The new QD-OLED technology is presented as the new great innovation in image of recent years. Samsung is the promoter of this new technology and is already on sale their new S95B QD-OLED TV, but Sony is also releasing its new A95K which uses the same technology.
These new QD-OLED panels, represent a significant improvement in image and mix the advantages of a conventional OLED panel and the color and brightness achieved by Quantum Dot nanoparticle technology.
We have made this article, in order to help you understand how this QD-OLED system works and what advantages it offers over conventional OLED TVs.
That said, let’s start by looking at what the new QD-OLED technology is all about.
What is OLED?
Before we look at how QD-OLED works and what makes it so exciting let’s start by looking at how what would be a standard OLED TV works.
The OLED TV screen so far featured a panel manufactured by LG and are referred to as WOLED or White OLED. The W refers to white and has a lot to do with the way the conventional OLED system works. WOLED panels use blue organic LED diodes that are coated with a yellow phosphor to produce white light and from there color filters are placed for red, green and blue, which are the three primary colors.
With these filters, different wavelengths of light are cut off to maintain a single color. We will now discuss the drawbacks of using these filters, as this is one of the key differences between OLED and QD-OLED technology.
LG’s OLED display adds a white subpixel to the red, green and blue subpixels to compensate for the brightness lost using these filters. But even with this solution, OLED displays have never been as bright as LED TVs. A current WOLED TV can reach a maximum brightness of between 800 nits at a ratio of 2% of the screen. The latest WOLED models with ‘Evo’ panel and heatsink, can reach that figure of 1000 nits and even a little more, but as we say in portions of 2% and only for a few seconds.
LG OLED evo panel vs conventional OLED panel brightness comparison
As is known, this brightness is achieved when there is little of the screen that is white, as soon as the screen surface is mostly white, the brightness drops to 150 nits in a 100% window.
This is produced by the ABL (Auto Brightness Limiter) system, which limits brightness to avoid premature panel wear and reduce burn-in.
OLED TVs have perfect black tones, resulting in excellent contrast and are amazing overall, which is why they generally get such great reviews. With an OLED TV, common problems of LED TVs such as blooming or clouding are avoided and they are most recommended for movie viewing especially in dark rooms.
In 2021, LG launched a new version of OLED panels called ‘Evo’, which introduced changes that have served to increase the brightness level by up to 20% compared to 2020 OLED models.
New OLED Evo panel
This year, the range of OLED TVs featuring this panel has been expanded and it can also now be found in models from other brands such as Philips or Panasonic under the name ‘OLED EX’.
Recommended OLED TVs
QD-OLED vs WOLED
Now that we know how OLED (WOLED) TVs work, which were the usual ones until now, we can talk about the differences between Samsung Display’s QD-OLED and LG Display’s WOLED or White OLED.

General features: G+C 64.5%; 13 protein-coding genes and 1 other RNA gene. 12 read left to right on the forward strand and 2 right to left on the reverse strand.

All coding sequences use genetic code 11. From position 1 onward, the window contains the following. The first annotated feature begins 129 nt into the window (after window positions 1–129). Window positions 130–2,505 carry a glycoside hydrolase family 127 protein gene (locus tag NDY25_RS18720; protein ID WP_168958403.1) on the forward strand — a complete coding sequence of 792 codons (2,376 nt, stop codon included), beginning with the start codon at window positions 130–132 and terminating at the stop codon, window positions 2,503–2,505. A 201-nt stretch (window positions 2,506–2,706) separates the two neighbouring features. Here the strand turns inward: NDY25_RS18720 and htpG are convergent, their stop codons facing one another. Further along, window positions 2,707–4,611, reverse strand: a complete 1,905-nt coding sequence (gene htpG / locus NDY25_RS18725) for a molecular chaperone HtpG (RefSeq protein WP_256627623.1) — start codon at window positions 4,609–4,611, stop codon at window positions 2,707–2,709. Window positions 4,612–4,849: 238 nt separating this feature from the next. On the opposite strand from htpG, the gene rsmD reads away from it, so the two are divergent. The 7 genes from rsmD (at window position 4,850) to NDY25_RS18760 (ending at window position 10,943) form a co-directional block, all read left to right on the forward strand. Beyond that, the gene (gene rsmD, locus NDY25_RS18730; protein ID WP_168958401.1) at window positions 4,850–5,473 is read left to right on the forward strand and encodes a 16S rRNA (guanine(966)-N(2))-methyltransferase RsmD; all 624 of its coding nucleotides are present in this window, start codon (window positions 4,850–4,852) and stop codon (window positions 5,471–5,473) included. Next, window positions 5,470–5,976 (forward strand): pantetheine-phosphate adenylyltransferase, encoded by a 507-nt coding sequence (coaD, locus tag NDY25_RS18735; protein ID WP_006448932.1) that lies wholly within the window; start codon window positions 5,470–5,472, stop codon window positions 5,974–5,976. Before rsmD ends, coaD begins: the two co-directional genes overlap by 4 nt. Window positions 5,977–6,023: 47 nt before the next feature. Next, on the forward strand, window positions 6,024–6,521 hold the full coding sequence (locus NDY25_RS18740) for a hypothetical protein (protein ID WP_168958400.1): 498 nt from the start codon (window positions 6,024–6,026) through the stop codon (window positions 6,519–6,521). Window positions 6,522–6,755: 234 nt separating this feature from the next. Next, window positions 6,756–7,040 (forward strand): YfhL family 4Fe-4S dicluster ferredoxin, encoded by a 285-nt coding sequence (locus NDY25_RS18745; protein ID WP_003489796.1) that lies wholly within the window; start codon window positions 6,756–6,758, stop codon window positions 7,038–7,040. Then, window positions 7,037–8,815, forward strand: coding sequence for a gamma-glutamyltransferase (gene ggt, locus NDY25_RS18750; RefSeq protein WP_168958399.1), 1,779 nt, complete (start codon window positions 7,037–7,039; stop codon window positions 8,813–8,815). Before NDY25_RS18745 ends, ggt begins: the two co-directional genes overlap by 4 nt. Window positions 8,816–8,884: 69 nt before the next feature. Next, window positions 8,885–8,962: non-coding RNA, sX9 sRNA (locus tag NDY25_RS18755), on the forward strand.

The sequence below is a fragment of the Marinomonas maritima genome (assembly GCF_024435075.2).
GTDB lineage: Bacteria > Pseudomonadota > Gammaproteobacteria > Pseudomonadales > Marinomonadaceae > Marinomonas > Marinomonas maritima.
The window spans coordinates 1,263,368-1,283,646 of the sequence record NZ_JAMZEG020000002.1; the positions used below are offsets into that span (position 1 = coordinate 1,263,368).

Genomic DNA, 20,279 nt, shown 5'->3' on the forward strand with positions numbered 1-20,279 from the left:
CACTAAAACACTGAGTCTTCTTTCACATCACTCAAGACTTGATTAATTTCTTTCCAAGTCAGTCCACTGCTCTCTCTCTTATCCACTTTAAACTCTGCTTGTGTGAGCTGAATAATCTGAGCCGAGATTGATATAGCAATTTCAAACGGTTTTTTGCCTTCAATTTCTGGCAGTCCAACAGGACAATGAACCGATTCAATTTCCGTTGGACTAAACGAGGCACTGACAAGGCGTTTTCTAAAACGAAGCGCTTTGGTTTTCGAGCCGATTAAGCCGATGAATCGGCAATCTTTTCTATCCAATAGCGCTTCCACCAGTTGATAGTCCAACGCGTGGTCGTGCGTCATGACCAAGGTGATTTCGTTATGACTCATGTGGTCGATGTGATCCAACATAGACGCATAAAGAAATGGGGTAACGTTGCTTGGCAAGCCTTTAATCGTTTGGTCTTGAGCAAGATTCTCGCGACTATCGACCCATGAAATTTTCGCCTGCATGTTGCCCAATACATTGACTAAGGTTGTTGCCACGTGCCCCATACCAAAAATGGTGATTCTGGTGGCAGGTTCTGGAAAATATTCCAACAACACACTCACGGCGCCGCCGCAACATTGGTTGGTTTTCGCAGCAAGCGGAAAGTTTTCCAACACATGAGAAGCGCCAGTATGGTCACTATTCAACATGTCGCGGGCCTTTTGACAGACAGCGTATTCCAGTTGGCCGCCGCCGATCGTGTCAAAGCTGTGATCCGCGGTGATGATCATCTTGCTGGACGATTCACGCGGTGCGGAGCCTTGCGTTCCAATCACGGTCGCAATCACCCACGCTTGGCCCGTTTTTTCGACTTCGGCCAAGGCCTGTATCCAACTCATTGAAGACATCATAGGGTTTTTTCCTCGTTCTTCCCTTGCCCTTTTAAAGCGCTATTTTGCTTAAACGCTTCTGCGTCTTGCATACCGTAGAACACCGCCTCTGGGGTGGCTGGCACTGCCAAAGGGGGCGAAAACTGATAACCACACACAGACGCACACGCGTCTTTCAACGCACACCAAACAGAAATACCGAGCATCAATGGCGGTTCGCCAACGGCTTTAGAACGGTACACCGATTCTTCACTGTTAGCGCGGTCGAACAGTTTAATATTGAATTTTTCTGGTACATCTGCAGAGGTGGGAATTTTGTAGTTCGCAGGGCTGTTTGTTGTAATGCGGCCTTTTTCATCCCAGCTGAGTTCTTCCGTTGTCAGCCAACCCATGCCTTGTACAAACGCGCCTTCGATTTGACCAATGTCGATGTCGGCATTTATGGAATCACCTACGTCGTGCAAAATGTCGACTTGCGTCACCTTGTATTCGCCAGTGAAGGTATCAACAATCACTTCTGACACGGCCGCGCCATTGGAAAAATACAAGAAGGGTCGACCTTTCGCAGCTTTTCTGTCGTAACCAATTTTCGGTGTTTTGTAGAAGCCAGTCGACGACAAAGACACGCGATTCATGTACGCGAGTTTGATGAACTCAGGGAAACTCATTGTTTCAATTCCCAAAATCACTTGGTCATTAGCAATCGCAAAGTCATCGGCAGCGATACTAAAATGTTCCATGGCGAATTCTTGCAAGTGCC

The new QD-OLED TVs also use organic LED panels that can be switched on and off independently, giving pure blacks.
The difference in QD-OLED panels, is that blue OLEDs are likewise used but that yellow phosphor is not applied to create white light. In this case, three layers of blue OLED are used and by not adding that phosphor the light emitted is blue. That blue light is allowed to pass through, on one side which makes us have the blue color directly and to create the red and green, are added Quantum Dot nanoparticles which are responsible for creating red and green.
QD-OLED vs OLED (WOLED) Panel
These Quantum Dots, is placed in front of the blue OLEDs, so that when blue light hits these quantum dots, red and green colors are created, so that the end result is an RGB display with no color filter.
In this way, it produces a higher brightness, since these color filters subtract brightness and also there is no need to add any white subpixels that try to restore the lost brightness. Peak brightness increases to 1500 nits at a 2% window and exceeds 200 nits at a 100% window.
Brightness comparison between LG OLED C2 Evo and Samsung S95B QD-OLED
Color is superior in QD-OLED TVs and they can reproduce colors much better in very bright areas, without washing out. In HDR content is where this is especially noticeable and is that WOLED TVs have a more limited color volume that makes the colors lose saturation at high brightness levels.
The color volume by contrast in the new QD-OLED TVs is exceptional and colors are much more vibrant in peak light. The palette of colors that can be reproduced by the new Samsung S95B and Sony A95K is much wider reaching up to 120% of the DCI-P3 color spectrum, which is one of the industry standards.
120% DCI-P3 Samsung S95B QD-OLED 120% Coverage
As is known, the blue OLED compound is the one that actually wears out the fastest, thus, there are very few true RGB OLED displays. QD-OLED panels employ three layers of blue OLED which makes the durability longer and in turn reduces the possibility of screen burn-in and screen retention. They also implement monitoring systems to control the state of the pixels and minimize the risk of panel marking.
And another plus point of these new QD-OLED displays, is that they use a new Corning Astra Glass coating that improves viewing angles and an anti-glare filter to improve viewing in very bright environments.
Summary of QD-OLED vs OLED (WOLED) advantages.
- Higher brightness level
- Wider color gamut (120% DCI-P3)
- Higher color volume
- Less blue pixel degradation
- Minimized risk of screen flagging is minimized
- Improved viewing angle
- Anti-glare filter